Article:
Necessary and useful for some medical conditions, opioids are powerful drugs that come with a high risk of abuse and dependence. That is why UnitedHealthcare is confronting the opioid epidemic at every opportunity and from all angles. We are partnering with care providers and communities and using powerful data and analytics to prevent opioid misuse and addiction, tailor ways to treat those who are addicted, and support long-term recovery. For example, in 10 cities across the U.S. highly impacted by the opioid epidemic, UnitedHealthcare has launched the Opioid Community Partnership to establish and drive market-specific initiatives designed to make rapid, measurable gains in the fight against opioid misuse.
A complex problem requires a comprehensive strategy.
Thanks to the vast resources of the UnitedHealth Group enterprise, we are uniquely positioned to help address this crisis by connecting eff orts across the entire health system and continuum of care.
Prevent misuse and addiction.
We’ll start by educating care providers and consumers on the proper use of opioids, minimizing early exposure, and promoting alternative treatments for pain while advancing best practices for prescribing and using these highly-addictive medications.
Treat those who are addicted.
We’ll work with care providers to make sure those struggling with opioid abuse or addiction are connected to evidence-based treatment in their communities and have personal support for long-term recovery.
Support long-term recovery.
We’ll use data to get a better understanding of the circumstances that lead to opioid addiction and who is most at risk — and learn what measures are most successful — to help care providers focus prevention and treatment where and when they really matter.
1. Prevent misuse and addiction.
Through multiple channels and touch points, we help ensure safe and appropriate use of opioids right from the start by:
Ensuring compliance with CDC guidelines
- Minimizing early exposure by promoting safe alternatives to opioids for treating chronic and acute pain; aligning with CDC guidelines for opioid use, dosing and length of therapy; and sharing data with providers to ID outlier opioid utilizers, prescribers and pharmacies.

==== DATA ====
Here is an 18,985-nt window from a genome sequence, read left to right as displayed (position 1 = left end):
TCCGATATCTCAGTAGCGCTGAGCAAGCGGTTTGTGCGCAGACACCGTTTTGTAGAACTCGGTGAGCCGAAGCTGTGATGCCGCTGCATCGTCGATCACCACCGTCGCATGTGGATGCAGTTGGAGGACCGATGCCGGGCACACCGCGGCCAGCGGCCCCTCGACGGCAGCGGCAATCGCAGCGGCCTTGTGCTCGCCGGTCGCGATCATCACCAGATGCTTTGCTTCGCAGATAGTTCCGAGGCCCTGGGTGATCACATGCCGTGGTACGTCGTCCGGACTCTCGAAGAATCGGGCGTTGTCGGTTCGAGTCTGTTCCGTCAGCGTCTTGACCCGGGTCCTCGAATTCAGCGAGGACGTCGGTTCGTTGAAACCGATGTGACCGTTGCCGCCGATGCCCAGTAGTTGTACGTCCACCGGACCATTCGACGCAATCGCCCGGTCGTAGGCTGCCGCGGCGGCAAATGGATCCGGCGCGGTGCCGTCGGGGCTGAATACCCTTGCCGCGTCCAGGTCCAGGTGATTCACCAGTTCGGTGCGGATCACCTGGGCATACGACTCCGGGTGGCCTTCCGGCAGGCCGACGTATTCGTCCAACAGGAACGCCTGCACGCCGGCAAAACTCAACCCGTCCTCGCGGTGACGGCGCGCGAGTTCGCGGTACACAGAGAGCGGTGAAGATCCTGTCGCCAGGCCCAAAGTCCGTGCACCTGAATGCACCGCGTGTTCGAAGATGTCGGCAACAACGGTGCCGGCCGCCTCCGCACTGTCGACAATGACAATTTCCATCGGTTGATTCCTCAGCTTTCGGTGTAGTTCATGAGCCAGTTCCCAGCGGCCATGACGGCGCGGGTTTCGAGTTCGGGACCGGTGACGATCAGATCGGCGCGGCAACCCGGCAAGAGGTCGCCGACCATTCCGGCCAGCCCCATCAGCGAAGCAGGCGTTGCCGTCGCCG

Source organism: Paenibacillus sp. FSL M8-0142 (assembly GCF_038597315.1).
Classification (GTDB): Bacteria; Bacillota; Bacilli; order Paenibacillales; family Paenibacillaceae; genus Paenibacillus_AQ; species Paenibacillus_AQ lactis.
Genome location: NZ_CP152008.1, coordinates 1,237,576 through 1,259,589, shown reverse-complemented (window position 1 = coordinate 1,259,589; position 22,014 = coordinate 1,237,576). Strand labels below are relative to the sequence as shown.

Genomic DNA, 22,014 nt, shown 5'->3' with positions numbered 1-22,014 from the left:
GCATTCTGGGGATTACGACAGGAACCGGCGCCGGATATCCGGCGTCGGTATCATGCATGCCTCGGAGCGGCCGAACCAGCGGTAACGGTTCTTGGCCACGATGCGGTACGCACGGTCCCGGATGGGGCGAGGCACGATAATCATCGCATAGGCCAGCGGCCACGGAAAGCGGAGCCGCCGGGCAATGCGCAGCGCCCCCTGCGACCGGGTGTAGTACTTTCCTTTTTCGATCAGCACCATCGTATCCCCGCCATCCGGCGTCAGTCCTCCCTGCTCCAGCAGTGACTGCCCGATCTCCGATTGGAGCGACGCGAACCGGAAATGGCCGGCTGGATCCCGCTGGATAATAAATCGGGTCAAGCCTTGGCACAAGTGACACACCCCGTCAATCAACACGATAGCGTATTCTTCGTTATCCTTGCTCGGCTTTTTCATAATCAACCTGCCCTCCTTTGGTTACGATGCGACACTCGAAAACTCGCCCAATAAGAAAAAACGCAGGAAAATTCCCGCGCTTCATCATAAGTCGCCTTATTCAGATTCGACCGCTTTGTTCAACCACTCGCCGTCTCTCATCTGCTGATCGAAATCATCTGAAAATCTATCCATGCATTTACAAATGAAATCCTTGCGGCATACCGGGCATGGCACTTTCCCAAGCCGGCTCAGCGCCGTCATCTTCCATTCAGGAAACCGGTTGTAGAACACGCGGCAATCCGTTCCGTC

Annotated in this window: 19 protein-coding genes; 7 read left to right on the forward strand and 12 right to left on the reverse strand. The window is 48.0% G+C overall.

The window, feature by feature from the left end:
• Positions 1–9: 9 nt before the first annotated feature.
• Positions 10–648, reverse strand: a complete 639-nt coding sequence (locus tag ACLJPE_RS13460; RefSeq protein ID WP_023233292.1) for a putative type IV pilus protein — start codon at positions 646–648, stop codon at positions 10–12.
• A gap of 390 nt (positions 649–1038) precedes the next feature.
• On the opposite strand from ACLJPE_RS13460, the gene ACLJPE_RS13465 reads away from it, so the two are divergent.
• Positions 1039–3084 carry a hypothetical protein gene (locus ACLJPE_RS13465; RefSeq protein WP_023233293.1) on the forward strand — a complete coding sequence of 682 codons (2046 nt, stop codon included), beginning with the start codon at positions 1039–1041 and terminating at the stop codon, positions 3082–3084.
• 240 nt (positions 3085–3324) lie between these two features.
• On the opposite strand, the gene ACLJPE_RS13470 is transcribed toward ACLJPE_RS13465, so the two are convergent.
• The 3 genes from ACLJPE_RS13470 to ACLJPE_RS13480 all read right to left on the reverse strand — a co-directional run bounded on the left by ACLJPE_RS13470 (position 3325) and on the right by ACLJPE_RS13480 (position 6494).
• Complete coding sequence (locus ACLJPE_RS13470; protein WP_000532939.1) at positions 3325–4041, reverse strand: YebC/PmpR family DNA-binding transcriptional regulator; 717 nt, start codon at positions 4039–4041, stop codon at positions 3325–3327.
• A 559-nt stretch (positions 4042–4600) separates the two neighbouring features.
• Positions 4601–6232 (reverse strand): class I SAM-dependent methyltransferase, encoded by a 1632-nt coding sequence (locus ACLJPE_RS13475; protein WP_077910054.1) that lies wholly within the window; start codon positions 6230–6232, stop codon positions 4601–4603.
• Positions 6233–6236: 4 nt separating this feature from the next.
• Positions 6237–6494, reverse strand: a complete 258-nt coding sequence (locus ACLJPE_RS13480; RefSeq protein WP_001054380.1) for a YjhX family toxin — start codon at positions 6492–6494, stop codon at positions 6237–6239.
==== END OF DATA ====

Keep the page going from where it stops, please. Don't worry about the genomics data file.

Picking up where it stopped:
- Reducing inappropriate supplies of opioids through supply limits on scripts; prior authorization programs; real-time medication checks that prevent unnecessary refills; and screening for possible unsafe combinations of opioids and other drugs prescribed to the same individual.
- Increasing educational efforts with all health professionals (doctors, dentists, behavioral health, first responders) to promote coordinated efforts and action that is based on a common understanding of best practices and available resources.
2. Treat those who are addicted. A complex, chronic medical condition, opioid use disorder requires individualized treatment. With data insights pointing the way, we are:
- Connecting members to evidence-based treatment and other services in their local communities, including medication-assisted treatment (MAT), which uses a whole patient approach through a combination of medications and counseling to relieve opioid cravings and promote recovery.
- Reducing Neonatal Abstinence Syndrome by decreasing the number of opioids prescribed to pregnant women and increasing the number of members referred to case management for early MAT treatment or other assistance.
- Collaborating with care providers to offer members personalized care plans with access to evidence-based treatment, while promoting the use of Naloxone to decrease the number of overdoses.
3. Support long-term recovery. Recovery from opioids requires different types of support over a lifetime. We are helping individuals and communities heal and sustain recovery by:
- Taking a “whole person” approach to address clinical, social and community influences, such as using certified peer support specialists, who are uniquely qualified to support others because they have made the journey from substance abuse to recovery themselves.
- Using data and analytics to help communities try and get ahead of the problem, such as identifying those most at risk for addiction and helping doctors and pharmacists know when to reach out to individuals who may need support.
- Launching the UnitedHealthcare Opioid Community Partnership to establish and drive market-specific initiatives, starting with 10 cities, designed to make rapid, measurable gains in the fight against opioid misuse.
1. National Opioids Crisis. Department of Health and Human Services. Available at https://www.hhs.gov/opioids/
2. Florence CS, Zhou C, Luo F, Xu L (2016). The Economic Burden of Prescription Opioid Overdose, Abuse, and Dependence in the United States, 2013. Medical Care: Oct 2016 – Volume 54 – Issue 10 – p 901–906.
3. IMS Health, National Audit (NPATM). Cited in internal document: Preliminary Update on Opioid Pain Reliever (OPR) Prescription Rates Nationally and by State: 2010-2013. URL: https://www.cdc.gov/drugoverdose/opioids/prescribed.html
4. Manchikanti L, Fellows B, Ailinani H, Pampati V. Therapeutic use, abuse, and nonmedical use of opioids: a ten-year perspective. Pain Physician. 2010;13: 401–435.
5. Data from Optum geo access reports, June 2017, K. Cox. 2/18 ©2018 United HealthCare Services, Inc.